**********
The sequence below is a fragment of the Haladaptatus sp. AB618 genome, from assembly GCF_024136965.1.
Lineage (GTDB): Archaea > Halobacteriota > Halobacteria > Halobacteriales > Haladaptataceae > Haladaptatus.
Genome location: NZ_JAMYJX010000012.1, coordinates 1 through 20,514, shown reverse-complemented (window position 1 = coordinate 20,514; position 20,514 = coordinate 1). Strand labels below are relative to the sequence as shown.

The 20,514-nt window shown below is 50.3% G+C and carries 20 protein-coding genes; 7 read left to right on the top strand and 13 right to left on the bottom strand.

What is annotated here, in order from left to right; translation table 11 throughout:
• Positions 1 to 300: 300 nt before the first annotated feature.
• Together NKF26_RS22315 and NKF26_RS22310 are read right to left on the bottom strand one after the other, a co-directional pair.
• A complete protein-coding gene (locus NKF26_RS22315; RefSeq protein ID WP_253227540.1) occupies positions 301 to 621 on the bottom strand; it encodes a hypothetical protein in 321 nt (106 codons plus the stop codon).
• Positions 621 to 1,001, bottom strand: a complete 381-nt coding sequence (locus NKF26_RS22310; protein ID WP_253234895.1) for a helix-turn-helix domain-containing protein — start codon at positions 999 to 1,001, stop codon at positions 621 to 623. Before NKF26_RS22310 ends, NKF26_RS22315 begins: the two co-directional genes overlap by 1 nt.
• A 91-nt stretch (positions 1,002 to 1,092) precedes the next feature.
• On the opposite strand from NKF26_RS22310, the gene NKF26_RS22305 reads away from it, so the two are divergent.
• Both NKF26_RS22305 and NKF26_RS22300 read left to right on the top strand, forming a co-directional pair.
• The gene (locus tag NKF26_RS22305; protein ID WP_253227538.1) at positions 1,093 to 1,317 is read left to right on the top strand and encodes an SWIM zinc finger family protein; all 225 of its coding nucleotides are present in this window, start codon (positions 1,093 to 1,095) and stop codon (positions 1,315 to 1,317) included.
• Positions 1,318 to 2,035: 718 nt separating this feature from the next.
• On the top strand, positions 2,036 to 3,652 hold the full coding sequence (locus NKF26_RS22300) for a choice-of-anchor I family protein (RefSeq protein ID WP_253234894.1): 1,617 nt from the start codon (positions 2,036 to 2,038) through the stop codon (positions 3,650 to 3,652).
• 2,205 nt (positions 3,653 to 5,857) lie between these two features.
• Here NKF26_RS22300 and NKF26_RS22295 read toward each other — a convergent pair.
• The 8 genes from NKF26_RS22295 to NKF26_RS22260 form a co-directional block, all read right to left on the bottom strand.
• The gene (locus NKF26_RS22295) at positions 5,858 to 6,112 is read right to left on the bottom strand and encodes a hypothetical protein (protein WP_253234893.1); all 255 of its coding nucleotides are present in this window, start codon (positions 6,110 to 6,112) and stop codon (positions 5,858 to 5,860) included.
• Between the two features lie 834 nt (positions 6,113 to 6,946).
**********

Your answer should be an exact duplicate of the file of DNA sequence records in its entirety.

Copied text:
The sequence below is a fragment of the Haladaptatus sp. AB618 genome, from assembly GCF_024136965.1.
Lineage (GTDB): Archaea > Halobacteriota > Halobacteria > Halobacteriales > Haladaptataceae > Haladaptatus.
Genome location: NZ_JAMYJX010000012.1, coordinates 1 through 20,514, shown reverse-complemented (window position 1 = coordinate 20,514; position 20,514 = coordinate 1). Strand labels below are relative to the sequence as shown.

The 20,514-nt window shown below is 50.3% G+C and carries 20 protein-coding genes; 7 read left to right on the top strand and 13 right to left on the bottom strand.

What is annotated here, in order from left to right; translation table 11 throughout:
• Positions 1 to 300: 300 nt before the first annotated feature.
• Together NKF26_RS22315 and NKF26_RS22310 are read right to left on the bottom strand one after the other, a co-directional pair.
• A complete protein-coding gene (locus NKF26_RS22315; RefSeq protein ID WP_253227540.1) occupies positions 301 to 621 on the bottom strand; it encodes a hypothetical protein in 321 nt (106 codons plus the stop codon).
• Positions 621 to 1,001, bottom strand: a complete 381-nt coding sequence (locus NKF26_RS22310; protein ID WP_253234895.1) for a helix-turn-helix domain-containing protein — start codon at positions 999 to 1,001, stop codon at positions 621 to 623. Before NKF26_RS22310 ends, NKF26_RS22315 begins: the two co-directional genes overlap by 1 nt.
• A 91-nt stretch (positions 1,002 to 1,092) precedes the next feature.
• On the opposite strand from NKF26_RS22310, the gene NKF26_RS22305 reads away from it, so the two are divergent.
• Both NKF26_RS22305 and NKF26_RS22300 read left to right on the top strand, forming a co-directional pair.
• The gene (locus tag NKF26_RS22305; protein ID WP_253227538.1) at positions 1,093 to 1,317 is read left to right on the top strand and encodes an SWIM zinc finger family protein; all 225 of its coding nucleotides are present in this window, start codon (positions 1,093 to 1,095) and stop codon (positions 1,315 to 1,317) included.
• Positions 1,318 to 2,035: 718 nt separating this feature from the next.
• On the top strand, positions 2,036 to 3,652 hold the full coding sequence (locus NKF26_RS22300) for a choice-of-anchor I family protein (RefSeq protein ID WP_253234894.1): 1,617 nt from the start codon (positions 2,036 to 2,038) through the stop codon (positions 3,650 to 3,652).
• 2,205 nt (positions 3,653 to 5,857) lie between these two features.
• Here NKF26_RS22300 and NKF26_RS22295 read toward each other — a convergent pair.
• The 8 genes from NKF26_RS22295 to NKF26_RS22260 form a co-directional block, all read right to left on the bottom strand.
• The gene (locus NKF26_RS22295) at positions 5,858 to 6,112 is read right to left on the bottom strand and encodes a hypothetical protein (protein WP_253234893.1); all 255 of its coding nucleotides are present in this window, start codon (positions 6,110 to 6,112) and stop codon (positions 5,858 to 5,860) included.
• Between the two features lie 834 nt (positions 6,113 to 6,946).